Tips for Plane-Spotting

Hello, IFC,

I have been trying to improve my spotting skills without much success and I need some help. I would like to learn how to do some professional plane spotting. I especially see @Cameron_Stone, @Matt737 and @Moritz posting their great photos and I would like to be taught how to get some nice shots.
Here are some of my questions:

1: I have a Canon SX60 HS, is that a good (enough) camera for plane spotting?
2: Can someone tell me what software they use for editing and how to do it?
3: Does Optical Zoom make the quality worse?
4: Do the people I tagged above use zoom?

and any other advice is greatly accepted!
I would like to take some very good photos and (possibly) post them on AP. net or Jetphotos.
So far, here is my best pic:
Please help me get better!
Thank You So Much!


@Cameron_Stone is replying…


Hey! To answer your questions:

1: Yes and no. I started with the exact same camera. You can get by with it for a while as a starter camera, but if you want to do it as something more than a little hobby, I would recommend an upgrade to a higher quality camera. The only thing the SX60 has over my current camera is the ability to contrail spot. The toggle zoom can prove to be quite ineffective, especially when up close.

2: I use Lightroom and Photoshop, with the majority of my editing done on Lightroom. Everyone has their own style, so I won’t tell you specifically what I do because it’s worth figuring out what you like on your own. For more standard photography (JetPhotos mostly), I crop the sides, level, sharpen, and reduce noise in Lightroom and an add-on group of apps called Nik Collection (which unfortunately isn’t free anymore). I then add contrast and add or reduce brightness, and crop the verticals down to a correct ratio in Photoshop.

3: No. Optical zoom is the zoom you want. It’s the natural amount of zoom the lens can do. Digital zoom is the quality-reducing one. It takes the fully zoomed-in image, and effectively crops it further, zooming in on the image portrayed in the camera as opposed to the subject itself.

4: Yes. Kind of hard to spot without zoom. Different amounts and styles (crop sensor, wide angle, fisheye, etc) help and hinder different aspects, so if you can afford it, get a couple different kinds of lenses and maybe even multiple bodies, to see what you like and/or to use in different experiences. I only have 2 lenses and one body, so I can’t really speak to the worth of extra bodies or anything, but I am looking at getting a longer lens, hopefully in the near future, to get the quality of my shots up even more.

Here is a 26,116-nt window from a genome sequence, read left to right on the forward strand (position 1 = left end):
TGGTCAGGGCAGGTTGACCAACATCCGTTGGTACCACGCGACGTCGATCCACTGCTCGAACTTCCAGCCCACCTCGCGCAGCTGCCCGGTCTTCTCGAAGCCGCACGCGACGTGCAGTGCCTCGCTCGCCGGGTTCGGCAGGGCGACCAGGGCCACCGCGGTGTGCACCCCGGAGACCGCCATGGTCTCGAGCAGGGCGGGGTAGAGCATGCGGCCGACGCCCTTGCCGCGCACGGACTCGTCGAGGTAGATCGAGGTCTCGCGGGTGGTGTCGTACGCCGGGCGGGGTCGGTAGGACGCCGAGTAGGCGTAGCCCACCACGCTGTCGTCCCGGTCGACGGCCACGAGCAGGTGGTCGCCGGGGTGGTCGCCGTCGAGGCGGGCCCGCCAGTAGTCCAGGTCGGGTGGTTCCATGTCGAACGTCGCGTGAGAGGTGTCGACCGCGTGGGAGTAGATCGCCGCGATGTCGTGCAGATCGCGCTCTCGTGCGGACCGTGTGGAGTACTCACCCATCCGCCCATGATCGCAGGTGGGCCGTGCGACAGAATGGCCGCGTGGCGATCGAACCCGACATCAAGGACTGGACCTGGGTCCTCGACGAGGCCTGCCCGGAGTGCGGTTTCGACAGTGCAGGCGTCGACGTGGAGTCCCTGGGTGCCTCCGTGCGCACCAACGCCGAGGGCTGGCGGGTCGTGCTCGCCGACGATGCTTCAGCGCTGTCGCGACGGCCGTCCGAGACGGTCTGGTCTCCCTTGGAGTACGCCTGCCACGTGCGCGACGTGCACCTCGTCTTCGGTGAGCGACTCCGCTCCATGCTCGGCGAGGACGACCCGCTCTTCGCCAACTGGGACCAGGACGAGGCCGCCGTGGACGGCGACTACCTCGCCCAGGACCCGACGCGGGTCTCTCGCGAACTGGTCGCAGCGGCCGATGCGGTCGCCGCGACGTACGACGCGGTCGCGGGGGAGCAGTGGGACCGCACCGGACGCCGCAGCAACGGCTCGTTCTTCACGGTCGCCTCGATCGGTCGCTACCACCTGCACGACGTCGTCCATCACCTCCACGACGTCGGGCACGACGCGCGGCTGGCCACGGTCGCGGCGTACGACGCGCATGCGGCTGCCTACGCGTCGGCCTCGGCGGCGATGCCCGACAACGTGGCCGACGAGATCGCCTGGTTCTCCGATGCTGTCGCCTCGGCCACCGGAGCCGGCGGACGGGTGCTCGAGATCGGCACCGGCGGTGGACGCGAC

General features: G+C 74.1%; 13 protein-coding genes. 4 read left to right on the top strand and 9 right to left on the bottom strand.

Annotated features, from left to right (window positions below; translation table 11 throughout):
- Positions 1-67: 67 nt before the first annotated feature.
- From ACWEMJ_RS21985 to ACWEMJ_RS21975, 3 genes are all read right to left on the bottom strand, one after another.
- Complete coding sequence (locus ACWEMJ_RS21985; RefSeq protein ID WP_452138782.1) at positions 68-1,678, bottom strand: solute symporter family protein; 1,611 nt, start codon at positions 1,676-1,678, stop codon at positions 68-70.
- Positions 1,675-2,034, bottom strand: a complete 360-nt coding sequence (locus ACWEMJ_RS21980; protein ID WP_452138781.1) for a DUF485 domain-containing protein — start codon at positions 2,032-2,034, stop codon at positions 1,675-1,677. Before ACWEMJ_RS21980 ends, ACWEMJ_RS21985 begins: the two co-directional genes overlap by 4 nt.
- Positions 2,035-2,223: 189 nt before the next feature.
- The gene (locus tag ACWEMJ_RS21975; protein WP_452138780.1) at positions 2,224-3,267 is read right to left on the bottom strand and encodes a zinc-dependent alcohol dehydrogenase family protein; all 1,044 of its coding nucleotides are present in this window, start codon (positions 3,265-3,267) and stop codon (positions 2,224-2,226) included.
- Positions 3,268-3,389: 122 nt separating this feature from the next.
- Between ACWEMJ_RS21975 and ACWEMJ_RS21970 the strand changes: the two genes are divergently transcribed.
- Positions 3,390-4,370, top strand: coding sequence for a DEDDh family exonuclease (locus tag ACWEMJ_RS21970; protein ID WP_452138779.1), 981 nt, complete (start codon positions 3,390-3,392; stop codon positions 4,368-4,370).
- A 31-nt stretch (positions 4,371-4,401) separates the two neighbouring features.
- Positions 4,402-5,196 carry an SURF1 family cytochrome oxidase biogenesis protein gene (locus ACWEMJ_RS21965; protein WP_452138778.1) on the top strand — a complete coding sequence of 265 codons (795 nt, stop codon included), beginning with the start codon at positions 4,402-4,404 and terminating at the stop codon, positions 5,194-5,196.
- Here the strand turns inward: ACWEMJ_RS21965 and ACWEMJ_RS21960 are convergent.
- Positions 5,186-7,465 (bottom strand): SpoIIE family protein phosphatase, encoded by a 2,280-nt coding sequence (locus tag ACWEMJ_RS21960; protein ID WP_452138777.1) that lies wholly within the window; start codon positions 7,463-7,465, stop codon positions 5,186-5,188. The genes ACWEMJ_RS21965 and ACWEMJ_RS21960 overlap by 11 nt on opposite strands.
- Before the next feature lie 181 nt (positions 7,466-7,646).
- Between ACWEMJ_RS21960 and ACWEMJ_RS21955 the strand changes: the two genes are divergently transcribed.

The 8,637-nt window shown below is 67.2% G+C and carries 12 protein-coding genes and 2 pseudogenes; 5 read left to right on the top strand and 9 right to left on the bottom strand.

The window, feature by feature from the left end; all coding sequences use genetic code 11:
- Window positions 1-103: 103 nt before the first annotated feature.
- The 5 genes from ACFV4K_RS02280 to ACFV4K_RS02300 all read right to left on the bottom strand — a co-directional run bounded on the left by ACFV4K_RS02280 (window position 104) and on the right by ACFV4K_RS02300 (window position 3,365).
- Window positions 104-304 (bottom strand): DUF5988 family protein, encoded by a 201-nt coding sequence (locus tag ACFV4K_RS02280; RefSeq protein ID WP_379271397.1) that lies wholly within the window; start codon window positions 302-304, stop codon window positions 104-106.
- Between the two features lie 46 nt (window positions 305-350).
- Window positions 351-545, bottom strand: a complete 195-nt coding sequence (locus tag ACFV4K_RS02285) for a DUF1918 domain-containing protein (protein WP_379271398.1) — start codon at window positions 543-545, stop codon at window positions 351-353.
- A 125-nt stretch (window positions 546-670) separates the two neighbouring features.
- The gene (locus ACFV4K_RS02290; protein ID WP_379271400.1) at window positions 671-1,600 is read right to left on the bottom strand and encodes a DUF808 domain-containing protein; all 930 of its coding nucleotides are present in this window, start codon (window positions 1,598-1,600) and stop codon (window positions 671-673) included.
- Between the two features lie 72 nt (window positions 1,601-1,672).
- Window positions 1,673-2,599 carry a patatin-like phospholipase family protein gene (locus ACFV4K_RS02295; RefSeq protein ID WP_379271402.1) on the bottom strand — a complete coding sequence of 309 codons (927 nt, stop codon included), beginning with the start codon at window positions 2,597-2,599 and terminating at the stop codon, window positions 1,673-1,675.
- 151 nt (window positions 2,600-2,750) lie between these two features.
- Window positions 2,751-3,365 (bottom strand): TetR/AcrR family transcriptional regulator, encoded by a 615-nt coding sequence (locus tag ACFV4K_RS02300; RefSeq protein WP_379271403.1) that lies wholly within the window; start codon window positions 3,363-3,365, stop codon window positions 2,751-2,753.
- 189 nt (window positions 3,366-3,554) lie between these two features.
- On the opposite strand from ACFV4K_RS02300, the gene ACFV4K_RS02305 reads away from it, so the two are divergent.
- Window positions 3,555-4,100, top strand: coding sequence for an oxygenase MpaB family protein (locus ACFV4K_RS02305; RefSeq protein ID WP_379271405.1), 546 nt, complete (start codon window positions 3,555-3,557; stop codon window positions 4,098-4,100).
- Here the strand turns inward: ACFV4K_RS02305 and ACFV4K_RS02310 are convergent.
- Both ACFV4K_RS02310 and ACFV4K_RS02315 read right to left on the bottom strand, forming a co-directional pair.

Keep practicing is the main advice I give anyone. Nothing comes naturally - I’ve been at this for 2.5 years and still have a ways to go. Find your own style and niche and do what you like, and take opportunities to learn along the way. Good luck in the future man! Can’t wait to see your shots :)


Thank you so much, Cameron for the explanatory, kind and very descriptive reply!

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Great Photos!

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This might help!


Do you know any good photo editor softwares that are free?

The mobile versions of Lightroom and Photoshop are free as far as I know, but their features are a lot more limited. I don’t think there are many others that are the same kind of app as LR or PS that you can get for free, sorry.

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  1. The Canon SH60-HS is a superzoom bridge camera. It will work just fine when starting out (I used to use something similar) but if you’re serious about spotting or photography in general then you should consider upgrading to a DSLR/mirrorless interchangeable lens setup. I currently use a Canon EOS 100D with a Tamron 150-600mm lens. At current used prices this setup would cost in the region of £800 in the UK.

  2. I use Polarr for editing. It is one of the better apps available for mobile. Take photos in RAW format if you plan on editing them. RAW files preserve all the data in the image which will give a better quality image after editing. I won’t go into the actual editing process here, there are plenty of tutorials and videos available which should answer any questions you may have.

  3. Optical zoom is good. Optical zoom changes the focal length of the lens which means there is no significant loss in image quality. Digital zoom is different. It just crops the image which is something you can do after the photo has been taken.

  4. Zoom just means variable focal length. I would imagine that most, if not all of the people you have tagged use telephoto zoom lenses for their photos.

If you have any more questions feel free to tag me in your reply or send me a PM.


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